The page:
What to Eat When You Have Eczema

Dietary Recommendations for Bettter Management

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Eczema, otherwise known as atopic dermatitis (AD), is an inflammatory skin condition characterized by dry, itchy patches of skin. While we don't know the exact cause of eczema, it is thought that genetics play a role. Various types of triggers can cause a flare, including household products, environmental allergens, fabrics, soaps, and certain foods. While there is no diet to cure eczema, some people with eczema find relief in following a diet that is rich in fruits, vegetables, healthy fats, such as omega-3 fatty acids, probiotics, and even possibly vitamin D supplementation. The theory behind this type of eating plan is to reduce the inflammatory response which occurs due to an overactive immune system.

Some people who have moderate to severe eczema may also have food allergies, and therefore can potentially find relief after eliminating the offending foods. Other people may try an elimination diet to see if removing foods that they are sensitive to provides relief. The exact diet for someone with eczema should be individualized.

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In some sensitized patients, particularly infants and young children, food allergens can induce hives, itching, and eczematous flares, all of which may aggravate atopic dermatitis (eczema).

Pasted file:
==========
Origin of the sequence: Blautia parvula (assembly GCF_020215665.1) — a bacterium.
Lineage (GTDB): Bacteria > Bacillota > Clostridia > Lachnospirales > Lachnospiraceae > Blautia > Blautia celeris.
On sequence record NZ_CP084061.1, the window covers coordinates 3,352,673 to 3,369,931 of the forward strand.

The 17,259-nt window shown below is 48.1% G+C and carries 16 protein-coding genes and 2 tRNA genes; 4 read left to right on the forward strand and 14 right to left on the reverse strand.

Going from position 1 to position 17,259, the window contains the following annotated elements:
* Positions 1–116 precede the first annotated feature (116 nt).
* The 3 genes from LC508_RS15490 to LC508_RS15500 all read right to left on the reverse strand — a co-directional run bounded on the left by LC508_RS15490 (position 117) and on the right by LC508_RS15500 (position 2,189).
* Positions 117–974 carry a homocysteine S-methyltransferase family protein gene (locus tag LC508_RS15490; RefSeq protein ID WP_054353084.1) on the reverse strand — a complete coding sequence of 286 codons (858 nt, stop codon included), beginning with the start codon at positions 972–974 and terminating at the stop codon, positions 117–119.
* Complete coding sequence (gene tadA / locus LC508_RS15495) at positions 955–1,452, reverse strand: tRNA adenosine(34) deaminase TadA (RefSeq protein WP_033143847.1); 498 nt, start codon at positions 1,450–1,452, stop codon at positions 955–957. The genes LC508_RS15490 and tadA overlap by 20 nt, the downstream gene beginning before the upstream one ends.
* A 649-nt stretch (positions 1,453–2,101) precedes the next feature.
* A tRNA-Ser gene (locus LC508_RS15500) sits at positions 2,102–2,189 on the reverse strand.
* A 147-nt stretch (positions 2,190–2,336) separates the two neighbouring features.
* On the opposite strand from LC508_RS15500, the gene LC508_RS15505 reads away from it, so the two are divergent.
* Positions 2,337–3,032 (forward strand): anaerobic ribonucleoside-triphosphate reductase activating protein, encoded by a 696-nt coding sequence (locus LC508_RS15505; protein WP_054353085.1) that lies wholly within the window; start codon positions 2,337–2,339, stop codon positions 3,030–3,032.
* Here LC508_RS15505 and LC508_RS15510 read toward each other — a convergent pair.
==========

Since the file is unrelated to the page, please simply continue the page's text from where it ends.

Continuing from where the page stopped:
The National Institute of Allergy and Infectious Diseases (NIAID) Food Allergy Expert Panel suggests considering food allergy testing of cow's milk, eggs, wheat, soy, and peanut in a child 5 years of age and under with moderate to severe AD and: 1) persistent disease in spite of optimized management and topical therapy; 2) a reliable history of an immediate allergic reaction after ingestion of a specific food; or 3) both. If a food allergen is discovered, elimination may provide relief of eczema, but the amount of relief varies from person to person.

Even if a food allergy is present and the offending foods are limited, one of the most important components to eczema relief is adequate skincare including applying hydrating moisturizing creams and ointments. Sometimes prescription topical anti-inflammatory creams may be necessary. Many patients with eczema should be seen by a dermatologist to devise a skincare regimen.

The American Academy of Asthma, Allergy and Immunology, suggests that atopic dermatitis (eczema), "is now thought to be due to 'leakiness' of the skin barrier, which causes it to dry out and become prone to irritation and inflammation by many environmental factors."